Explorer Program

About

Law Enforcement Explorer posts help youth gain insight into a variety of programs that offer hands-on career activities. For young men and women who are interested in careers in the field of law enforcement, the Explorer Program offers experiential learning with lots of fun-filled, hands-on activities that promote the growth and development of adolescent youth.

Requirements

All Explorer applicants must meet the following requirements:

  • Be between the ages of 14 and 20
  • Not have been convicted of any serious crime
  • Be free of any mental or physical disabilities that would limit participation or place the program and its members in jeopardy of any civil liability.
  • Maintain a minimum of a 2.0 GPA in school
  • Be willing to abide by the rules and regulations of the Post

What To Expect

You can expect to have fun, learn a lot about the field of law enforcement, and meet some really great people who are interested in helping you learn about the career field of law enforcement. When you become a certified Explorer you will be given a class A uniform, which is similar to that of the police officer.

Explorer Activities

  • National Law Enforcement Explorer Activities and training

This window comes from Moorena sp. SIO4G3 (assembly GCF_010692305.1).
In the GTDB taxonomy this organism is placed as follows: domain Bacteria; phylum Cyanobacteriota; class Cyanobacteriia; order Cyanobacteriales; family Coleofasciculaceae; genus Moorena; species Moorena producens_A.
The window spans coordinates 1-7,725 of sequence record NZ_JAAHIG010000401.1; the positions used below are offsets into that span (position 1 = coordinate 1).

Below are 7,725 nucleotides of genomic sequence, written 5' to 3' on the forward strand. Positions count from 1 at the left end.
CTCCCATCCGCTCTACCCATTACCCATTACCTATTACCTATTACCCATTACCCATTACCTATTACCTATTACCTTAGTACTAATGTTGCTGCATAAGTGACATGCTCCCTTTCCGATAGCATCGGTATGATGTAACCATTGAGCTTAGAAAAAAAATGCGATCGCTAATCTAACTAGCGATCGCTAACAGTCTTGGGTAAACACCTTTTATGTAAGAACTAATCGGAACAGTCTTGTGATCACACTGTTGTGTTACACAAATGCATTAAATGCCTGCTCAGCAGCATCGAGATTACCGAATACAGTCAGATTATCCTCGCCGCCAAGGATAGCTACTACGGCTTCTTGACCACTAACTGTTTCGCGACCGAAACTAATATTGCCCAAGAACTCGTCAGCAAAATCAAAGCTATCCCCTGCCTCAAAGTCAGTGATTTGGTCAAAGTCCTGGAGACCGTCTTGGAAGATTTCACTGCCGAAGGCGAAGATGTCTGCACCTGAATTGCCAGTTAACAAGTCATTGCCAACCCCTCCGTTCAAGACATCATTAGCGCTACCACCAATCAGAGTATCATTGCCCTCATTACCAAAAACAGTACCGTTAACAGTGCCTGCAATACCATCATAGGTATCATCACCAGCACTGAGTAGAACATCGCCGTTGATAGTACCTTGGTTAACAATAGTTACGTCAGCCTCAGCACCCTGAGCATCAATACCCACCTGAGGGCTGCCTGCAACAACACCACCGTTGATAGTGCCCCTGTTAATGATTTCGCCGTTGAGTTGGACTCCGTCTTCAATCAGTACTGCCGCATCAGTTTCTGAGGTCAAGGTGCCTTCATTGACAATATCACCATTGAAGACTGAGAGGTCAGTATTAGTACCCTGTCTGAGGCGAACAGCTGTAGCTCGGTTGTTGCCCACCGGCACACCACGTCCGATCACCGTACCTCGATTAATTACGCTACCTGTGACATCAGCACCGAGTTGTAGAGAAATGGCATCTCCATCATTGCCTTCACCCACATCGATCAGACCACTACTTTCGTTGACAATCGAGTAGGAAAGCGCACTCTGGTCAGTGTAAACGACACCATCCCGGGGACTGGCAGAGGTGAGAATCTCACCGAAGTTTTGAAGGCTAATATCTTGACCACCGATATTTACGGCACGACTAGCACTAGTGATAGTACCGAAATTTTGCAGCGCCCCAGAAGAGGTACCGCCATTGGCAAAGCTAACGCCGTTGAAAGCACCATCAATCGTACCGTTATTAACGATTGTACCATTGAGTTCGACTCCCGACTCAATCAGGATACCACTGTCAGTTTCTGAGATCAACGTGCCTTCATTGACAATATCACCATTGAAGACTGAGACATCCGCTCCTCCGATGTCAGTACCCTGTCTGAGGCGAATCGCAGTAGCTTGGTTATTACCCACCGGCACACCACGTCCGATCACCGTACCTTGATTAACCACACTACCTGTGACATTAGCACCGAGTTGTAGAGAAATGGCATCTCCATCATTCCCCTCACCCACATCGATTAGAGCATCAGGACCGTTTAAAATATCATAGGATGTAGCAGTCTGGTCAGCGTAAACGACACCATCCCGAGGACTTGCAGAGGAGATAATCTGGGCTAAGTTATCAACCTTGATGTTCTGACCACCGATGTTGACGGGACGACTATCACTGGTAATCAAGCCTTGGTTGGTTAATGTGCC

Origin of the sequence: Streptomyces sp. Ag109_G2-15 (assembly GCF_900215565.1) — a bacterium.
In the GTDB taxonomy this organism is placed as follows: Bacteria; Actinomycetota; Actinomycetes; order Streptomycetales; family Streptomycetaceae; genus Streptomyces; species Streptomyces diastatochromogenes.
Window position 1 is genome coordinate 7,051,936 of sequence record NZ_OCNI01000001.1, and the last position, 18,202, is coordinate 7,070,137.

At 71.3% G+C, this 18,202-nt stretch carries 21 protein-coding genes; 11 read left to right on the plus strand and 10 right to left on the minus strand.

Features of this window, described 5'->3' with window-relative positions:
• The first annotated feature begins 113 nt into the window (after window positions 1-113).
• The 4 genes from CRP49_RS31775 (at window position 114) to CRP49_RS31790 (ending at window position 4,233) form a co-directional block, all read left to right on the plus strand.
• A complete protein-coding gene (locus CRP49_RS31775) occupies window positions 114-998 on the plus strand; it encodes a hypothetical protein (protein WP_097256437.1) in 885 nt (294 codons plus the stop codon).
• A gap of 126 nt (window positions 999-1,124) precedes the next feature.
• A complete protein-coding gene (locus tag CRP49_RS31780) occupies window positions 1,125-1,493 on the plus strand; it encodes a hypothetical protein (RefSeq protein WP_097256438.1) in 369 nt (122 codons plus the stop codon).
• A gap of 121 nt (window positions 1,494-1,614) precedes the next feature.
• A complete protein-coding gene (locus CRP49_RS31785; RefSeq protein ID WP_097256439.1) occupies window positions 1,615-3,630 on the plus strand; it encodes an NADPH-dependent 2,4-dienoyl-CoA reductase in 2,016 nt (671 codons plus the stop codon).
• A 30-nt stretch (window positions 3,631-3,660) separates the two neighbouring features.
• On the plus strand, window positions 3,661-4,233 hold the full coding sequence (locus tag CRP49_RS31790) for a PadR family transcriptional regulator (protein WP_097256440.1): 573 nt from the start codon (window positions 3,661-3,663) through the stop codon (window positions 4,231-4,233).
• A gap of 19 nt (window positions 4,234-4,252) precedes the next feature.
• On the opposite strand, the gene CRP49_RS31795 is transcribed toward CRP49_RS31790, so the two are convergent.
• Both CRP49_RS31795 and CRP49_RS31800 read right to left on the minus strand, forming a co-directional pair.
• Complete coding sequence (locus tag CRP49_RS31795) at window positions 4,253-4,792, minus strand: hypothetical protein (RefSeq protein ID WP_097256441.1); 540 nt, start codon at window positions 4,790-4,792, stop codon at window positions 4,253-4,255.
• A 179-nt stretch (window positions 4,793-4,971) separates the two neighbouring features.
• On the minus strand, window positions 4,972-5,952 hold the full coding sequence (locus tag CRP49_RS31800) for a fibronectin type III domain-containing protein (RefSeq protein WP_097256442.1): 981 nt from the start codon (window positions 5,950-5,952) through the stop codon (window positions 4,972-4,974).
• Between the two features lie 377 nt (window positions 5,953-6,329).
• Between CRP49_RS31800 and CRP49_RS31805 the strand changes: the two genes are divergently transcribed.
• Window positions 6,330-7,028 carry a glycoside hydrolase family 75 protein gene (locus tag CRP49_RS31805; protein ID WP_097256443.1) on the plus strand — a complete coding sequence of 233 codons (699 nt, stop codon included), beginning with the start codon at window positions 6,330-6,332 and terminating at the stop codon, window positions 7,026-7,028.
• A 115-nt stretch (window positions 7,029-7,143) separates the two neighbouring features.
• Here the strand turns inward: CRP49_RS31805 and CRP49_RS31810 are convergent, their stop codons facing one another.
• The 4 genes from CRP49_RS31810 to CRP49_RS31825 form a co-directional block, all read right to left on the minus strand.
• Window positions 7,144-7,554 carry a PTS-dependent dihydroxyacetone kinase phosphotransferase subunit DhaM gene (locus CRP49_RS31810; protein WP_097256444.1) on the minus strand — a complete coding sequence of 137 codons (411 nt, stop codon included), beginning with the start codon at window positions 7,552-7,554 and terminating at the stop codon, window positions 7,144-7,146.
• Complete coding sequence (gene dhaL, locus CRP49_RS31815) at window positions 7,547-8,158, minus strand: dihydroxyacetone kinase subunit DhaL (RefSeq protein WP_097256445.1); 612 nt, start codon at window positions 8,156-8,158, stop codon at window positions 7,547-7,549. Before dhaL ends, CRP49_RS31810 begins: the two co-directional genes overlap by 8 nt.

• Weekly or bi-monthly administrative meeting and training
  • Patrol “ride-a-longs”
  • Community Service
  • Honor Guard
  • Search and Rescue (some ESAR posts specialize in this)
  • Radio Procedure (how to properly use police radios)
  • Traffic Stops (how to perform traffic stops)
  • High Risk Car Stops (how to pull over a vehicle deemed wanted for felony or violent crimes)
  • Building/ Cell Searches (how to search structures for people or evidence)
  • Crime Scene Investigations (how to search for, log, and process evidence such as fingerprints and DNA)
  • Arrest Control (how to properly defend oneself and arrest a suspect)
  • Active Shooter (how to engage a gunman in high-risk situations)
  • Hostage Negotiations (taking control of a situation through conversation)
  • Report Writing (how to properly write a police report)
  •  Domestic Disputes (how to handle domestic conflicts)
  • Weapon Training (Baton, Firearms, Aerosol Control Device (in most cases, Oleoresin Capsicum), Electronic Control Devices)
  • 911 Disconnect Call (how to approach an unknown call)
  • Signal 13 Calls (how to approach a S-13 properly) Bomb Threat Response (how to approach the situation with officer safety)
  • Burglary In Progress
  • Emergency Field First Aid
  • Shoot / Don’t Shoot